Another big storm bears down on US Northeast, may last days
Updated: 2015-02-09 11:24
People walk up a snowy sidewalk during a snowstorm in Tarrytown village, Westchester County, New York February 2, 2015. [Photo/Agencies]
BOSTON - Winter-weary residents of the Northeast US, which has been battered recently by a series of major snowstorms, braced Sunday for even more, as schools and courts announced closures and drivers were warned to stay off roadways.
Light snow was falling Sunday afternoon but the "long duration" storm was expected to intensify on Sunday night. The National Weather Service issued winter storm warnings for parts of New York state and much of the northeastern New England states through early Tuesday.
Boston Mayor Marty Walsh said all of the city's public schools would be closed Monday and Tuesday. He urged people to stay off roadways until the storm passes.
Courts also announced they would close Monday due to the forecast, delaying jury selection in the Boston Marathon bombing case and in the ongoing murder trial of former Boston Patriots football star Aaron Hernandez in Fall River, Massachusetts.
The snow is likely to cause problems for commuters on Monday, though it's not expected to accumulate as rapidly as in some of the earlier storms, including a record-busting late January blizzard. There also is little risk seen of significant coastal flooding, a problem during last month's winter blasts.
Boston's transit system, the nation's oldest, has been particularly hard hit. The buildup of snow and ice on trolley tracks combined with aging equipment has stalled trains in recent days, delaying and angering commuters. Massachusetts Bay Transportation Authority general manager Beverly Scott said Saturday that crews were doing everything they could, including deploying massive jet-powered snow blowers, to clear tracks before the next storm.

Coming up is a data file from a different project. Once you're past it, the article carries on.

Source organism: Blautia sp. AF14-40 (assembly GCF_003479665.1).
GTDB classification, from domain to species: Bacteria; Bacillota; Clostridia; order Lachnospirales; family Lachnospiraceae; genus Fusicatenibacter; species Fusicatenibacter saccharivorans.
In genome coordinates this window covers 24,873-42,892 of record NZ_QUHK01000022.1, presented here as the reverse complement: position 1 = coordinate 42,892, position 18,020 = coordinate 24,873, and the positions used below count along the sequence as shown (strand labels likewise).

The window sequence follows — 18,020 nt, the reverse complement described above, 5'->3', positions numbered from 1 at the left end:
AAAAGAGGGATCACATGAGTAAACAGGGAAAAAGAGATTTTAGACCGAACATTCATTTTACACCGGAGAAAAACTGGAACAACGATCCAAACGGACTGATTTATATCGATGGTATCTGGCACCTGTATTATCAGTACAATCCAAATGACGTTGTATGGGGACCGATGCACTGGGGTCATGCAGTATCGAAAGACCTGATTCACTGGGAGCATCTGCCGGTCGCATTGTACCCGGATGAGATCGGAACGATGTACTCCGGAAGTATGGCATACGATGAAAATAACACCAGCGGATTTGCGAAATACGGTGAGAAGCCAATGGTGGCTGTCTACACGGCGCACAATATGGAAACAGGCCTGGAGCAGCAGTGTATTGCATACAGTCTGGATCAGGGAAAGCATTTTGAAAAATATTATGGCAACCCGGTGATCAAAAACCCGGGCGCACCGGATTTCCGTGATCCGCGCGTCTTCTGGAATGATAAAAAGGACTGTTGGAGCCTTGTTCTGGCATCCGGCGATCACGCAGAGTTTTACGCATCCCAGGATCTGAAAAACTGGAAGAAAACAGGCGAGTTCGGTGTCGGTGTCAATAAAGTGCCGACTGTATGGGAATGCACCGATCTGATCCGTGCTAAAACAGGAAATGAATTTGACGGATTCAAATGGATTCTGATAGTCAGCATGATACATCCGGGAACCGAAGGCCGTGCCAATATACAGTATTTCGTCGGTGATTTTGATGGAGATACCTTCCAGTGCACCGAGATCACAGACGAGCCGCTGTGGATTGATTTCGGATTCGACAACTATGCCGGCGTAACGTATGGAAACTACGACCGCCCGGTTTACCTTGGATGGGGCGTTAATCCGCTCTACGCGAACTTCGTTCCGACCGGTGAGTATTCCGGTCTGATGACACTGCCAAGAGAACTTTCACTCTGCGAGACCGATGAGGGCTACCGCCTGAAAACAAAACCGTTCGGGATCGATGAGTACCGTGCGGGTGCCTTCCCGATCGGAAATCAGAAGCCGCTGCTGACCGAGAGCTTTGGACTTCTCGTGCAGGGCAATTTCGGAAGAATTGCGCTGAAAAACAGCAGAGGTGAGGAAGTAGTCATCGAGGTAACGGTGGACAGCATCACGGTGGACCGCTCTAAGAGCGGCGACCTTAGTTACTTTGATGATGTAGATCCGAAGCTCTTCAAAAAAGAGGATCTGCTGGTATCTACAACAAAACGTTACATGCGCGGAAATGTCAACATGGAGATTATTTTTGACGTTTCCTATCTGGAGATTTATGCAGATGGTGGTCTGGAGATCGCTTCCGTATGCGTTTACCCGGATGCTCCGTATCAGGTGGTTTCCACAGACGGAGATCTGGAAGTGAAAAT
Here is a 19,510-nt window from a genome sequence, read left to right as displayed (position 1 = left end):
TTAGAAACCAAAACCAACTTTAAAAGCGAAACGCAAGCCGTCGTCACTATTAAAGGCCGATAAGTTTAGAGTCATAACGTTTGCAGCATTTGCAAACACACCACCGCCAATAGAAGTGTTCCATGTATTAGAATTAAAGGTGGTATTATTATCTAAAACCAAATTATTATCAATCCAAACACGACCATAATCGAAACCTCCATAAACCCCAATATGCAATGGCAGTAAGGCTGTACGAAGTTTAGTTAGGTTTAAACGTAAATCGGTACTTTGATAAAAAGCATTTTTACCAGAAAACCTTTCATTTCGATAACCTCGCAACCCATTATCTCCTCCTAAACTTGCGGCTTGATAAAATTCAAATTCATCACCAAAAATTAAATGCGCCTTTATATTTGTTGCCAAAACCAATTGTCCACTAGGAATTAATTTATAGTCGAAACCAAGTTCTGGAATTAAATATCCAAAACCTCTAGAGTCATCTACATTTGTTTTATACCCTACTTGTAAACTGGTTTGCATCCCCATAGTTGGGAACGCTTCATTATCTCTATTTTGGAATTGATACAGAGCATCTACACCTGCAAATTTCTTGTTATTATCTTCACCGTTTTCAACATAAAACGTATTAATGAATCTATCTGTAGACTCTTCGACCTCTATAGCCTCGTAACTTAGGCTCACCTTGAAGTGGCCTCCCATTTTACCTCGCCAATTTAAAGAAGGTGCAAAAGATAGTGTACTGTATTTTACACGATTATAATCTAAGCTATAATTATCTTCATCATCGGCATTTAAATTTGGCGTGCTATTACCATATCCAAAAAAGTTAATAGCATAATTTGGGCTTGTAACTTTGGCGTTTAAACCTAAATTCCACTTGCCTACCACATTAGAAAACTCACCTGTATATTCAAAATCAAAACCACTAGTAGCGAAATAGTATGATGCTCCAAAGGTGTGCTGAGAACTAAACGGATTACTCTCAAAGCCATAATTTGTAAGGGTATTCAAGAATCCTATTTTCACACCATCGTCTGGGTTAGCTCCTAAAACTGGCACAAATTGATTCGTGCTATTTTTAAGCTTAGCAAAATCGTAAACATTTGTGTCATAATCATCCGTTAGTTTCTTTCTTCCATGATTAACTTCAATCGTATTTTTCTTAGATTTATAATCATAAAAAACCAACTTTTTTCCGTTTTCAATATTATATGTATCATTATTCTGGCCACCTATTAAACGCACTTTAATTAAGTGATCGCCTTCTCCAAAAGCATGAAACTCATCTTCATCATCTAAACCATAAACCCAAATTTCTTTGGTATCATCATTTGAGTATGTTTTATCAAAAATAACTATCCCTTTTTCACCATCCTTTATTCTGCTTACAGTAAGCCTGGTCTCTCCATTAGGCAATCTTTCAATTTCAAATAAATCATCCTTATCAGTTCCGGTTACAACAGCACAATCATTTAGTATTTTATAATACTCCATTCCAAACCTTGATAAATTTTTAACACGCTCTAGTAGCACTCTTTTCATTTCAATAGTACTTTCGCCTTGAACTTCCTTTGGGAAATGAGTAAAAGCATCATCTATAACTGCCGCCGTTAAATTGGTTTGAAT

Massachusetts Gov. Charlie Baker acknowledged on Friday that the MBTA was handed an extraordinary situation with old equipment but said the system's overall performance was unacceptable.
In many New England communities, the obvious problem is where to put the next batch of snow.
David Lombari, public works director for West Warwick, Rhode Island, told the Providence Journal his town was already clogged with snow piles several feet high and school buses were parked in the usual snow storage lot.
Adding injury to insult perhaps, the Massachusetts Emergency Management Agency warned that potentially record cold temperatures and wind chills are expected to move into the region later in the week after the storm.
Not everyone was dreading the blast of winter.
Business has been brisk at Charles Street Supply hardware in Boston, where owner Jack Gurnon sells shovels, salt and sleds. He drove to Portland, Maine, to stock up so he'd be able to meet demand when the next storm came.
"We actually have a lot of supply right now, and we're lucky because the big box stores, they're scrambling around, and I'm sitting on a whole bunch right now," Gurnon said.
But an increase in sales isn't all he is looking forward to. "I also love to ski, so as soon as this next mess is over with, I'm taking off and going north," he said.
Associated Press radio correspondent Julie Walker in New York City and writer Mary Esch in Albany contributed to this report.